In macular degeneration, the center of your retina begins to deteriorate. This causes symptoms such as blurred central vision or a blind spot in the center of the visual field. There are two types — wet macular degeneration and dry macular degeneration. Many people will first have the dry form, which can progress to the wet form in one or both eyes.
Dr. Oren Plous treats Macular Degeneration at our Venice and Sarasota offices.
Two Types of AMD
This form is quite common. About 80% (8 out of 10) of people who have AMD have the dry form. Dry AMD is when parts of the macula get thinner with age and tiny clumps of protein called drusen grow. You slowly lose central vision. There is no way to treat dry AMD yet.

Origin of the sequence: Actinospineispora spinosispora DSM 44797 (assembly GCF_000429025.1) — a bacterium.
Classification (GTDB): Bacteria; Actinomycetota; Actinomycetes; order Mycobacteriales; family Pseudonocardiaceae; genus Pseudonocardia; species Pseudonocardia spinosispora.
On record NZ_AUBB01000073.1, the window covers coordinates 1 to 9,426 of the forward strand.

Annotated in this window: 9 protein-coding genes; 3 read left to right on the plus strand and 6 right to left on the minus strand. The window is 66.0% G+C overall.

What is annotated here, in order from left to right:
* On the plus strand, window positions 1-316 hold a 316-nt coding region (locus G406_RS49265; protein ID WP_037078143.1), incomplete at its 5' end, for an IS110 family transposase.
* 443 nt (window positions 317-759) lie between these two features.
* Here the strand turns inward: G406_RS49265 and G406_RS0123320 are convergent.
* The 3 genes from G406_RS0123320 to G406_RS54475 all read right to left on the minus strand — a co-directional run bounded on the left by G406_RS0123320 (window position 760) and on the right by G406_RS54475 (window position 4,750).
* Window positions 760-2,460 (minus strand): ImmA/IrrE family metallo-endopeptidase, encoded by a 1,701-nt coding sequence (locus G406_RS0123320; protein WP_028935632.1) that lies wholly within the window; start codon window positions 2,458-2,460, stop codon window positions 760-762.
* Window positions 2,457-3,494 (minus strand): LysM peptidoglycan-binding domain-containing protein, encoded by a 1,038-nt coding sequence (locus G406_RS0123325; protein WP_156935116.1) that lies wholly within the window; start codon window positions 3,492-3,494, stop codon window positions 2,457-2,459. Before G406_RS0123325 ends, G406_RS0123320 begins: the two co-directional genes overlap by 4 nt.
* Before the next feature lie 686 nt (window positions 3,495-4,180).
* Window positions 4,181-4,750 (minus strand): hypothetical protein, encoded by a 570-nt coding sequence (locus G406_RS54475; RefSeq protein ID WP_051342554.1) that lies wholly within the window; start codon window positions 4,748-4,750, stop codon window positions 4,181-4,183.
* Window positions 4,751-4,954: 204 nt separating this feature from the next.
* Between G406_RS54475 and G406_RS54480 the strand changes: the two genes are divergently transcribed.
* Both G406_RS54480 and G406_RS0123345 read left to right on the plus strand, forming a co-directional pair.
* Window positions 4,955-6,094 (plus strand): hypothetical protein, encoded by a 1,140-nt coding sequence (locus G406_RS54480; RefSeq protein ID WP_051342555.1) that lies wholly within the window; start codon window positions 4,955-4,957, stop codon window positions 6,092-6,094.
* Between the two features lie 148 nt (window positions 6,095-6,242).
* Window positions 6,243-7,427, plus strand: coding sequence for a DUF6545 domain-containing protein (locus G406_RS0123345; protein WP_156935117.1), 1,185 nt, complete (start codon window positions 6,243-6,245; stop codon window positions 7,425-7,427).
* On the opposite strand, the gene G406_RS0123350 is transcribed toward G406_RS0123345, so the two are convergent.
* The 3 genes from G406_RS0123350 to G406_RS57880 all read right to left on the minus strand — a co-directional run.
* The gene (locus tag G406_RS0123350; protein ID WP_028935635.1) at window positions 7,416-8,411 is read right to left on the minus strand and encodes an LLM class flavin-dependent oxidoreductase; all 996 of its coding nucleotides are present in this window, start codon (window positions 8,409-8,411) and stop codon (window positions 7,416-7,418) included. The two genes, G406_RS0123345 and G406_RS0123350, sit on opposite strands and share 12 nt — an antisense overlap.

This form is less common but much more serious. Wet AMD is when new, abnormal blood vessels grow under the retina. These vessels may leak blood or other fluids, causing scarring of the macula. You lose vision faster with wet AMD than with dry AMD.
Many people don’t realize they have AMD until their vision is very blurry. This is why it is important to have regular visits to an ophthalmologist. They can look for early signs of AMD before you have any vision problems.
With AMD you lose your central vision. You cannot see fine details, whether you are looking at something close or far. But your peripheral (side) vision will still be normal. For instance, imagine you are looking at a clock with hands. With AMD, you might see the clock’s numbers but not the hands.
AMD is very common. It is a leading cause of vision loss in people 50 years or older. Risk factors for AMD include being 50 and older, smoking, having high blood pressure and eating a diet high in saturated fat. Although there is no cure for AMD, there are treatment options that may prevent or slow the progression of the disease.